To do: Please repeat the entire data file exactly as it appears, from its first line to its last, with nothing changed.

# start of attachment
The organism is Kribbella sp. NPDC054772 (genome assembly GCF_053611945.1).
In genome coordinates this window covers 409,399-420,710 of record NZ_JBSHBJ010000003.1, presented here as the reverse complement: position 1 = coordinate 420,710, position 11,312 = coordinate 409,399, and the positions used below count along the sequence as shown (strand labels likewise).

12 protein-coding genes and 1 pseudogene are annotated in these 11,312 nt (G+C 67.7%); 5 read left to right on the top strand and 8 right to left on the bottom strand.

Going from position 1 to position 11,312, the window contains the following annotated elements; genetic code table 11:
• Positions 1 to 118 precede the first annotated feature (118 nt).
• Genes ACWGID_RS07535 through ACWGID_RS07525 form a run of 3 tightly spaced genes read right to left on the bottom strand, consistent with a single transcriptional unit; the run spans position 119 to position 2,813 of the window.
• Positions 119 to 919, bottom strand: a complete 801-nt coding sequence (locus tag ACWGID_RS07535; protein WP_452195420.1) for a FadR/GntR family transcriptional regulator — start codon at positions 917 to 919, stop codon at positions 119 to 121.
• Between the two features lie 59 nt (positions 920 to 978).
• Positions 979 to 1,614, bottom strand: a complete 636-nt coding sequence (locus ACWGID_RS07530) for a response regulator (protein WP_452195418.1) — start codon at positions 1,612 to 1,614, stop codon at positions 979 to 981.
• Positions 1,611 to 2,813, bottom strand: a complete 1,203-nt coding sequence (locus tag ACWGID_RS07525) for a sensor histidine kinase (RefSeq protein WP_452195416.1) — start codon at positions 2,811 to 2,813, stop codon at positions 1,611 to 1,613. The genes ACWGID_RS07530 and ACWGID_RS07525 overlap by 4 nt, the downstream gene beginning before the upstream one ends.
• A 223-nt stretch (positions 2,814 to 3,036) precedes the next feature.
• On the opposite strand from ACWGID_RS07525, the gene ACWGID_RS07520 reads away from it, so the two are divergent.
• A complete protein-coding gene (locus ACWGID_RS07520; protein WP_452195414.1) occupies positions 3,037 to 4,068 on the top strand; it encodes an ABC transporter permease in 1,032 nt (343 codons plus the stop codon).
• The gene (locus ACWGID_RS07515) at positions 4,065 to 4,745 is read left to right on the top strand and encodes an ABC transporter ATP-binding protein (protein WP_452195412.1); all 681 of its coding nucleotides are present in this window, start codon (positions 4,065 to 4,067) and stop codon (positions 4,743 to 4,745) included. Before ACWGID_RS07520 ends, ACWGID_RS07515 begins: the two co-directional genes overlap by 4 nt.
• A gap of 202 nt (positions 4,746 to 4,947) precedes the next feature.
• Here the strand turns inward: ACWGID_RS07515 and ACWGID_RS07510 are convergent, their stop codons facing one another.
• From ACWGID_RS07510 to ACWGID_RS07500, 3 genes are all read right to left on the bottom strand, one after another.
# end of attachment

The organism is Kribbella sp. NPDC054772 (genome assembly GCF_053611945.1).
In genome coordinates this window covers 409,399-420,710 of record NZ_JBSHBJ010000003.1, presented here as the reverse complement: position 1 = coordinate 420,710, position 11,312 = coordinate 409,399, and the positions used below count along the sequence as shown (strand labels likewise).

12 protein-coding genes and 1 pseudogene are annotated in these 11,312 nt (G+C 67.7%); 5 read left to right on the top strand and 8 right to left on the bottom strand.

Going from position 1 to position 11,312, the window contains the following annotated elements; genetic code table 11:
• Positions 1 to 118 precede the first annotated feature (118 nt).
• Genes ACWGID_RS07535 through ACWGID_RS07525 form a run of 3 tightly spaced genes read right to left on the bottom strand, consistent with a single transcriptional unit; the run spans position 119 to position 2,813 of the window.
• Positions 119 to 919, bottom strand: a complete 801-nt coding sequence (locus tag ACWGID_RS07535; protein WP_452195420.1) for a FadR/GntR family transcriptional regulator — start codon at positions 917 to 919, stop codon at positions 119 to 121.
• Between the two features lie 59 nt (positions 920 to 978).
• Positions 979 to 1,614, bottom strand: a complete 636-nt coding sequence (locus ACWGID_RS07530) for a response regulator (protein WP_452195418.1) — start codon at positions 1,612 to 1,614, stop codon at positions 979 to 981.
• Positions 1,611 to 2,813, bottom strand: a complete 1,203-nt coding sequence (locus tag ACWGID_RS07525) for a sensor histidine kinase (RefSeq protein WP_452195416.1) — start codon at positions 2,811 to 2,813, stop codon at positions 1,611 to 1,613. The genes ACWGID_RS07530 and ACWGID_RS07525 overlap by 4 nt, the downstream gene beginning before the upstream one ends.
• A 223-nt stretch (positions 2,814 to 3,036) precedes the next feature.
• On the opposite strand from ACWGID_RS07525, the gene ACWGID_RS07520 reads away from it, so the two are divergent.
• A complete protein-coding gene (locus ACWGID_RS07520; protein WP_452195414.1) occupies positions 3,037 to 4,068 on the top strand; it encodes an ABC transporter permease in 1,032 nt (343 codons plus the stop codon).
• The gene (locus ACWGID_RS07515) at positions 4,065 to 4,745 is read left to right on the top strand and encodes an ABC transporter ATP-binding protein (protein WP_452195412.1); all 681 of its coding nucleotides are present in this window, start codon (positions 4,065 to 4,067) and stop codon (positions 4,743 to 4,745) included. Before ACWGID_RS07520 ends, ACWGID_RS07515 begins: the two co-directional genes overlap by 4 nt.
• A gap of 202 nt (positions 4,746 to 4,947) precedes the next feature.
• Here the strand turns inward: ACWGID_RS07515 and ACWGID_RS07510 are convergent, their stop codons facing one another.
• From ACWGID_RS07510 to ACWGID_RS07500, 3 genes are all read right to left on the bottom strand, one after another.